Saturday, July 6, 2024

2003 Topps Retired check-in (surprise Part 2)

Yep, more of these shiny cards from a simpler time! 

Reggie Jackson is pretty cool. He was my first "top guy I collect" back in the day and he's still one of my better PCs. This photo in direct sunlight brings out the scratches on the case, but still a nice looking card. And...

It's the Christmas Card! Holly jolly Jackson.

Reggie's former A's teammate Vida Blue is up next. It's a base auto that popped up on COMC cheap enough for me to snag, but I'm still hoping to find a refractor parallel one day.

It's crazy that Vida's 24 wins in 1971 didn't lead the league (thanks to Mickey Lolich's 25).

The last 2003 Topps Retired auto to feature today is a Kent Tekulve refractor I was happy to score a while back.

He pitched in a lot of games, including leading the league for the eventual champs in '79. 

Like Reggie and Vida, Teke also happens to be a solid "PC guy" in my collection. In fact, I've now completed the full Tekulve rainbow for this set:

They didn't include printing plates in '03 Retired (though '04 and '05 had plates included for both base and auto cards), so that's a true finished rainbow, not to brag! :)

The foundation work I mentioned in the previous post went just fine-- thanks for the well-wishes in the comments-- and it's nice to have the cardroom level. It was an expensive job, but in somewhat of a cosmic rebate, just this morning I noticed a thick roll of blue tape in the bushes near where the guys were working. Must have fallen back there and gotten overlooked. But yeah, it was kind of like finding hidden treasure for me because I use plenty of this stuff packing up cards and in various other household situations. Usually I reuse tape I receive from others, rationing it out carefully as needed, but now I can be a high-rolling blue-taper, snapping off endless blue without a care in the world! lol

Thanks for reading. Hope you're all keeping cool this hot weekend. Supposed to top out at 103° for us in Portland.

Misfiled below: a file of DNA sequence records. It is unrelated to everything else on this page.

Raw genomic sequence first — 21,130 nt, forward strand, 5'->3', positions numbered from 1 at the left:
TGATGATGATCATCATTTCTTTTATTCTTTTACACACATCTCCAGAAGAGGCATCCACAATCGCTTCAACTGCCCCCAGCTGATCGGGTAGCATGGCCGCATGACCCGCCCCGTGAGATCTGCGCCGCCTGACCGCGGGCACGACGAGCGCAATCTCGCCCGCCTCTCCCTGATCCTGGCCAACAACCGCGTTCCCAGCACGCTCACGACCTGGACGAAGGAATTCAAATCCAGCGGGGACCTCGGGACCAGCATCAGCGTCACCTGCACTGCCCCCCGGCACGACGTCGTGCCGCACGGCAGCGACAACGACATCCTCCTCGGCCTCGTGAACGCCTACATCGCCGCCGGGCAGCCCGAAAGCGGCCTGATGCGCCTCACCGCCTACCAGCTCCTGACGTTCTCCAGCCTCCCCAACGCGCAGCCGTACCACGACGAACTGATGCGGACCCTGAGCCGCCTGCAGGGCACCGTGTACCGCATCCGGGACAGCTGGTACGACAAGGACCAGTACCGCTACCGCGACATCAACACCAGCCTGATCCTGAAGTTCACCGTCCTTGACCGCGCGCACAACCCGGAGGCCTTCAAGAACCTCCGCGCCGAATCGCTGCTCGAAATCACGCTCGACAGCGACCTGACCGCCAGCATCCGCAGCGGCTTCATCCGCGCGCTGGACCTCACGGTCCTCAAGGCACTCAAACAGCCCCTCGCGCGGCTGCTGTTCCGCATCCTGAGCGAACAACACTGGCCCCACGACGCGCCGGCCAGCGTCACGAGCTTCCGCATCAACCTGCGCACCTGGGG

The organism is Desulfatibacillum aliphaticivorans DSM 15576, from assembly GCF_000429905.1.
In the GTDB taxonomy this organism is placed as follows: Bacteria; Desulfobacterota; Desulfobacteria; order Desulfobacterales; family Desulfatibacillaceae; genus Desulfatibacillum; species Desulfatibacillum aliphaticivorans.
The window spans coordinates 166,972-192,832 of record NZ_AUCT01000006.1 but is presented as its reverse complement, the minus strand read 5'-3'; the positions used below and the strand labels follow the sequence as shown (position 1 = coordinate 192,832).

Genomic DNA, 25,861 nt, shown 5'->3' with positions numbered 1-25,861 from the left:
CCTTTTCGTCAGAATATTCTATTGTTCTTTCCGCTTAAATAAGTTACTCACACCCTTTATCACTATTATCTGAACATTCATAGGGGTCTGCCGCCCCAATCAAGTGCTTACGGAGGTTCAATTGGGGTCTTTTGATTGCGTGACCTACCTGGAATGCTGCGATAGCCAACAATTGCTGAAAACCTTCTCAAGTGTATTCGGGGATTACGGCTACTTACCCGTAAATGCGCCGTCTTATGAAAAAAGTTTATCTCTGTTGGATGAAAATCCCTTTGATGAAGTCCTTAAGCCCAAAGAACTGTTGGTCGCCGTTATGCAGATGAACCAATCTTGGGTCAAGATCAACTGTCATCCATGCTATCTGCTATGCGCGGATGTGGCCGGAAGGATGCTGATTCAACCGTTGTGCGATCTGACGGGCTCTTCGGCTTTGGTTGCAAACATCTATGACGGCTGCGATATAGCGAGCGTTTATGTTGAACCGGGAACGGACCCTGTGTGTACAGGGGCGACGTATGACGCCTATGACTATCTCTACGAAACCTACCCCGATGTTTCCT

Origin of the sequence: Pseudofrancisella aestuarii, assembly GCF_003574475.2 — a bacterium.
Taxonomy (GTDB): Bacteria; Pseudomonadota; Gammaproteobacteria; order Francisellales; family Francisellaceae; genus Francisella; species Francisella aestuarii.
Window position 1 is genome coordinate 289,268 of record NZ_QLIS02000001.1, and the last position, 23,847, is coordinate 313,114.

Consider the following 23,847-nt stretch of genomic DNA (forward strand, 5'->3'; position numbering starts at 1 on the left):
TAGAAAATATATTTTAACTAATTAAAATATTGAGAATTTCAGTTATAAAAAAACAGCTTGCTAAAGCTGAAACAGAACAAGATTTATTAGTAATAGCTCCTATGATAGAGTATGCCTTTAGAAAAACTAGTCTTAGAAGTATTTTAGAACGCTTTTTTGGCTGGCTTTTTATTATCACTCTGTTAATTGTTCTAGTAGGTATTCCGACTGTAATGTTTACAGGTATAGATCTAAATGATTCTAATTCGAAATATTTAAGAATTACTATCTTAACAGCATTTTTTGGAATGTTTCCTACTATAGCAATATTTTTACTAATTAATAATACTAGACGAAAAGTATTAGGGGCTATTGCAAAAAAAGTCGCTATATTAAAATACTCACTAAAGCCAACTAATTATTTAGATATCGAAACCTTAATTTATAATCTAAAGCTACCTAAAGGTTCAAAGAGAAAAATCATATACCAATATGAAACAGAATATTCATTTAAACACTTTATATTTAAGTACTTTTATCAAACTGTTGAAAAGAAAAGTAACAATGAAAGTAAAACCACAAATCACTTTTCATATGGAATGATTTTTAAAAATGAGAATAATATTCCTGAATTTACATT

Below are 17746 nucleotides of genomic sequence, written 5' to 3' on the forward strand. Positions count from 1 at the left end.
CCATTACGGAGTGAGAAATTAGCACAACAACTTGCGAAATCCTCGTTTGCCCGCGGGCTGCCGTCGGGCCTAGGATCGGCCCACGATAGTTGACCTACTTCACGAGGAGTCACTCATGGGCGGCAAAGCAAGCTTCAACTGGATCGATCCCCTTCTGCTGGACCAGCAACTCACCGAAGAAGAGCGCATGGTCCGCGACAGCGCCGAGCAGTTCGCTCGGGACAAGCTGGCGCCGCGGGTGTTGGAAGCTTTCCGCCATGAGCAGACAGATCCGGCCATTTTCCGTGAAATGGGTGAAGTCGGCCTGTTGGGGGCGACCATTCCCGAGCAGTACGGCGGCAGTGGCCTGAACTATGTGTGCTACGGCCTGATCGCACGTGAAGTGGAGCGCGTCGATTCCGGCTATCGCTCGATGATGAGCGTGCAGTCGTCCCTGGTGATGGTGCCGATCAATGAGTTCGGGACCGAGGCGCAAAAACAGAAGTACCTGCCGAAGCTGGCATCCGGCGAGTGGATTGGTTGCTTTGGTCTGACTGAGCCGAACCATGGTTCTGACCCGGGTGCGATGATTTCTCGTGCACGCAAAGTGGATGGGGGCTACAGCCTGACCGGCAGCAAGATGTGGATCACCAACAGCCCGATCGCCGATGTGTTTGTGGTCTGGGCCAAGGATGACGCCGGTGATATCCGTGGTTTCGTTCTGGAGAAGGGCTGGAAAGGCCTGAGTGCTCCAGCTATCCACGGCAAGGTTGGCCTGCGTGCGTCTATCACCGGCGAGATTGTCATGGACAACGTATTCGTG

Tuesday, July 2, 2024

2003 Topps Retired check-in

My card collection is being taken up a notch today. Literally. The side of my house with the cardroom has been slowly sinking a tiny bit since we moved in nearly 4 years ago, and today the foundation is being worked on to secure the house and raise it back up a little. It's been a nagging concern of mine for a while now, so I'm glad it's being taken care of. But yeah, another expensive adventure in homeownership.

Anyways, here are some 2003 Topps Retired autographs I've picked up over the last while.

Sad that Orlando Cepeda passed away. Time marches on and we just keep losing stars from that classic 50s-70s era of baseball, and it's a bummer. But at least they live on in our collections.

"Last off the line" here, with number 25/25. Nice shot of his career stats. You can see a couple big injures leaving their mark.

Quick tangent, back in my early fascination with "Christmas Cards", I featured Orlando Cepeda's 2004 Retired 12/25 refractor auto in a blog series and gave it its own silly photoshop:

Rest in Peace, Baby Bull.

My "setbuild" of 2003-05 Topps Retired autographs leans strongly to the refractors, but I'll snag a base auto if the price is right, and that's what happened when this Bo Jackson popped up with a better buy-it-now price than I can remember seeing. I'll still hope to score a refractor someday, but it's a beautiful card even without the extra shine.

The rainbow behind Tug McGraw lets you know this one is a refractor. Love the smiley face Tug liked to add to his signature.

Last one for today is Jim Piersall, proudly refracting.

And it's the Christmas Card!

Thanks for stopping by.

Wednesday, June 19, 2024

Remembering Willie Mays

Like many collectors, I took a moment to appreciate Willie Mays in the wake of his passing by looking through my cards of his.